About this Recording
8.550051 - MUSSORGSKY: Pictures at an Exhibition / BORODIN: Polovtsian Dances
English 

Modest Petrovich Mussorgsky (1839- 1881)

Modest Petrovich Mussorgsky (1839- 1881)

 

Pictures at an Exhibition

Promenade

1. Gnomus

Promenade

2. The Old Castle

Promenade

3. The Tuilleries

4. Bydlo

Promenade

5. Ballet of the Chickens in their Shells

6. Samuel Goldenberg and Schmuyle

7. Limoges: The Market Place

8. Catacombae -Cum mortuis in lingua mortua

9. The Hut on Fowl's legs

10. The Great Gate of Kiev

 

Night on the Bare Mountain

 

Alexander Porfiryevich Borodin (1833 -1887)

 

Polovtsian Dances (from Prince Igor)

 

In the Steppes of Central Asia

 

The later nineteenth century was the great age of nationalism in Russia, a period in which the Russian language became a fit vehicle for the work of great novelists and poets and in which music sought development through recourse to Russian traditions, sacred and secular. There was a curious ambivalence, apparent in music as elsewhere in the cultural and political life of the country. On the one hand Western Europe seemed to offer a model to follow, the course embraced by Anton Rubinstein and composers of a more cosmopolitan turn of mind: on the other hand Russia was seen as the saviour of Europe, with a messianic role opposed to the decadent West.

 

The Five, the group of Russian nationalist composers under the leadership of

Balakirev, nick-named by the polymath librarian Stasov "the Mighty Handful", involved themselves in the creation of a truly Russian form of music. Balakirev himself deplored the foundation of what he saw as German-style conservatories, established in St. Petersburg and Moscow in the 1860s by the Rubinstein brothers, but it was difficult to defend his followers against a charge of amateurism or dilettantism. While Balakirev himself had musical training and was a musician by profession, apart from a brief interruption of his career, when religious melancholia induced him to work for the state railways. Rimsky-Korsakov, who was to acquire considerable technical skill, particularly in orchestration, was at first a naval officer; Cesar Cui was a professor of military fortification; Borodin was a research chemist, and Mussorgsky, when he left the army, became a monstrously incompetent and unreliable civil servant.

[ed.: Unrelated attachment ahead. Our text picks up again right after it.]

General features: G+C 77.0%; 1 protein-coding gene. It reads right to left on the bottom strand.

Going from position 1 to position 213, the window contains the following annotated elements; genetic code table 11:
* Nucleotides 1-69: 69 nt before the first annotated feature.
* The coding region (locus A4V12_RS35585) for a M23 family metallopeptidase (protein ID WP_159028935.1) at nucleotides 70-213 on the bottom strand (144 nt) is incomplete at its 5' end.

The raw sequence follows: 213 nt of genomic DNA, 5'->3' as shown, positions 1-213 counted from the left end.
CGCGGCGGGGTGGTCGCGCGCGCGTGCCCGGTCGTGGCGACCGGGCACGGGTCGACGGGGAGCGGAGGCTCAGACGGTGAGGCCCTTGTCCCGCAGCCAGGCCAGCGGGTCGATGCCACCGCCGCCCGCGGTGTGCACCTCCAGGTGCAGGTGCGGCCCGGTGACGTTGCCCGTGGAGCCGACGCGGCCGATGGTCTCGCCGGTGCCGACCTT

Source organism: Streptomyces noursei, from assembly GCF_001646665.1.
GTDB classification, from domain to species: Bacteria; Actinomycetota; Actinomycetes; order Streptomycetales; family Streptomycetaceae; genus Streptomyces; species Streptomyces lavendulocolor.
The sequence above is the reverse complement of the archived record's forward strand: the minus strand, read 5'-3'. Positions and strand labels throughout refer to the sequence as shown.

Modest Petrovich Mussorgsky was born in 1839, the son of a land-owner. As a young officer he had musical ambitions, and without any training in composition tried his hand at an opera, as well as lesser compositions for the entertainment of his friends. It was a meeting with Cui and with the composer Dargomizhsky that led him to a more influential association with Balakirev and Stasov.

After leaving the army, Mussorgsky held various positions in the civil service.

At his death in 1881, the result of epilepsy induced by alcoholism, he left a great deal unfinished, including the opera Khovanshchina, later completed by Rimsky-Korsakov, who took it upon himself to serve as musical executor to both Mussorgsky and Borodin. His great Russian opera Boris Godunov was to be revised by Rimsky-Korsakov, who applied his technical abilities to smoothing out apparent crudities in this and other works.

 

Pictures at an Exhibition, a set of piano pieces written in 1874, is intensely original in its use of texture, and has lent itself well enough to re- arrangement for all the colour of a full orchestra, as here in the most famous orchestration of the work by Maurice Ravel The work commemorates an exhibition of the work of the artist Victor Hartmann, who had died a year before, the exhibits linked by a Promenade, with which the work opens. The first picture is a design for nut-crackers in the shape of a gnome, and the second of an old castle, before the gates of which a troubadour sings. The visitor moves on to a picture of the Tuilleries Gardens, where children quarrel and play and nursemaids gossip, and this is followed by a picture of a Polish peasant ox-cart, its heavy wooden wheels slowly turning.